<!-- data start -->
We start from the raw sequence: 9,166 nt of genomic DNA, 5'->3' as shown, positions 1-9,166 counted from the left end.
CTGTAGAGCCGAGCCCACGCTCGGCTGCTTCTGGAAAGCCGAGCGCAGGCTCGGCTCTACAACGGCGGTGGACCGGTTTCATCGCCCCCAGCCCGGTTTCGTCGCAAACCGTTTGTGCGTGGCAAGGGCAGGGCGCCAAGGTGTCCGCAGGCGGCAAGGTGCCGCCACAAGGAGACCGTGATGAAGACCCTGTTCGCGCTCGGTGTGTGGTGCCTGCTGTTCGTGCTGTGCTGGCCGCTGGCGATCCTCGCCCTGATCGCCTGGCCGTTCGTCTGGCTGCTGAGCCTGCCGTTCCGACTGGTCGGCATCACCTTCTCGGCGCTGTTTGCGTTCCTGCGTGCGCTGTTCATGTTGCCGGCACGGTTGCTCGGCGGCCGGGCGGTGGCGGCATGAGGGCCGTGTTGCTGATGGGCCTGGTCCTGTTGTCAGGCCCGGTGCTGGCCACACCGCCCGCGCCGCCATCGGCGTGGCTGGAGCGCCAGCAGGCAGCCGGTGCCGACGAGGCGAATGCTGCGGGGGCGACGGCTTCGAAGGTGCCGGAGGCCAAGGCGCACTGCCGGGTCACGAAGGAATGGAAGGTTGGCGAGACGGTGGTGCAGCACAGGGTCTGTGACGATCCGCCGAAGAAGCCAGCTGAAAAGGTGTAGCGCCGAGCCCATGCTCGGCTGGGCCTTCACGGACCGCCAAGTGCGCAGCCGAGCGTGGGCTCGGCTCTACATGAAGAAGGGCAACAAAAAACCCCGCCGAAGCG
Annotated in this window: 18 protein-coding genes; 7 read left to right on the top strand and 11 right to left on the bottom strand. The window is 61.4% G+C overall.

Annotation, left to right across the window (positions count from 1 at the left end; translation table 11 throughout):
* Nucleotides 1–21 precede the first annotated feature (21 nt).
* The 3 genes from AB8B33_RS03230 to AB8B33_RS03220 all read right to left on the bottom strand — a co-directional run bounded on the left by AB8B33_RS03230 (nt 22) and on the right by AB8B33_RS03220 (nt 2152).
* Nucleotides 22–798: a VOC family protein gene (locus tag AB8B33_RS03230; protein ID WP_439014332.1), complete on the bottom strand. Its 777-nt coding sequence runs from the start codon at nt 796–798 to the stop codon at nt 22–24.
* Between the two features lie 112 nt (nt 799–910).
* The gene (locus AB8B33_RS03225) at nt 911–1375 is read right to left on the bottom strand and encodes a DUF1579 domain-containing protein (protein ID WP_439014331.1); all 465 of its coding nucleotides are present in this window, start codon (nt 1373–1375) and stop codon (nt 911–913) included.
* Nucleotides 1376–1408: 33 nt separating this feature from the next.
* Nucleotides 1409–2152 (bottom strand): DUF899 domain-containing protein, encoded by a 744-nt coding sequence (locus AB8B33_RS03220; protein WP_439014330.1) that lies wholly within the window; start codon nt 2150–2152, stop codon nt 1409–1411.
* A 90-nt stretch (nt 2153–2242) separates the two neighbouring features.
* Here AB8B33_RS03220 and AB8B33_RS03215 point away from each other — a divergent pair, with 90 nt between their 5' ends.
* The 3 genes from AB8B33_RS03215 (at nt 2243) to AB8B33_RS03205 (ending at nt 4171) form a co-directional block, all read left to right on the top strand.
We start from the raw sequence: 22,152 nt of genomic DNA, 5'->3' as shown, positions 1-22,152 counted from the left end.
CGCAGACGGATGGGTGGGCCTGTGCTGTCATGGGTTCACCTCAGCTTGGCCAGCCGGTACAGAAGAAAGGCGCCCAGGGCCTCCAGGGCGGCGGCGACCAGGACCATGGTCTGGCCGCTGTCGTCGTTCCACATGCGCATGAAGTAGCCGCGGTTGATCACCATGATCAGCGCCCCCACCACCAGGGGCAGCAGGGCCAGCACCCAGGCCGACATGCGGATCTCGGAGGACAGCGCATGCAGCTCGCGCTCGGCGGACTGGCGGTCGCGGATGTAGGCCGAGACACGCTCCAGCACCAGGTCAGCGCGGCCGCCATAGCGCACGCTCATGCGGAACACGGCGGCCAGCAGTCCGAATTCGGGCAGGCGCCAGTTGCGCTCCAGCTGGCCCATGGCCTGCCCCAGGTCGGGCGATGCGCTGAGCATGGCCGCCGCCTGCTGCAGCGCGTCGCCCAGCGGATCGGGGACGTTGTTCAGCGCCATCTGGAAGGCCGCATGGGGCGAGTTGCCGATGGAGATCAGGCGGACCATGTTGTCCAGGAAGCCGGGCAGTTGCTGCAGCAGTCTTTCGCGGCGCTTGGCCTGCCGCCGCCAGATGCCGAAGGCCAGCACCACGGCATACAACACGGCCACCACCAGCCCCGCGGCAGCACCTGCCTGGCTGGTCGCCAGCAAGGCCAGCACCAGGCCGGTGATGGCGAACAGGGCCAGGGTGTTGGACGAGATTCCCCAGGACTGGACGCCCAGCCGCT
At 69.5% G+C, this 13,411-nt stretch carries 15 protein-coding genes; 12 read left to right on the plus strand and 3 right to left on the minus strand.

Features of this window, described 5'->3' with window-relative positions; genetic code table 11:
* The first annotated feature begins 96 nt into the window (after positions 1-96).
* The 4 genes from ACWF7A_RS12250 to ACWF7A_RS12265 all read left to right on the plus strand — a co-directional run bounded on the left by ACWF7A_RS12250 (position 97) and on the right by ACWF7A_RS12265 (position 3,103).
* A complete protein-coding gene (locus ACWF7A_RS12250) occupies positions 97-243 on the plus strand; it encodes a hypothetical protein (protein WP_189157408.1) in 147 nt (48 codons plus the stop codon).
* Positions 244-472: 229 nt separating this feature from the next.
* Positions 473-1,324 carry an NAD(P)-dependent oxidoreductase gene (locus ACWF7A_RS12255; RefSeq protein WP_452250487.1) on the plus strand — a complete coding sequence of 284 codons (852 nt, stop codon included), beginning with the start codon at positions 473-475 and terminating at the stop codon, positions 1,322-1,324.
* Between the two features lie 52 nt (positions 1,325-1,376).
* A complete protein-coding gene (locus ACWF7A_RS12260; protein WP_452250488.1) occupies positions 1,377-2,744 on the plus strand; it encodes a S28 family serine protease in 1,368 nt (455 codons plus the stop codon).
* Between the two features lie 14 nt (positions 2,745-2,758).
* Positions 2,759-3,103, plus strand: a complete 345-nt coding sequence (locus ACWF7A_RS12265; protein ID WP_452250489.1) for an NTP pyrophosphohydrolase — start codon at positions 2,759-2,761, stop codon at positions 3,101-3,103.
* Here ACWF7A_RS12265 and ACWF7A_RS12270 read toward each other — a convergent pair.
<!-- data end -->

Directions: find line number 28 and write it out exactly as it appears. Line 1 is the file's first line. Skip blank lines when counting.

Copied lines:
* Here ACWF7A_RS12265 and ACWF7A_RS12270 read toward each other — a convergent pair.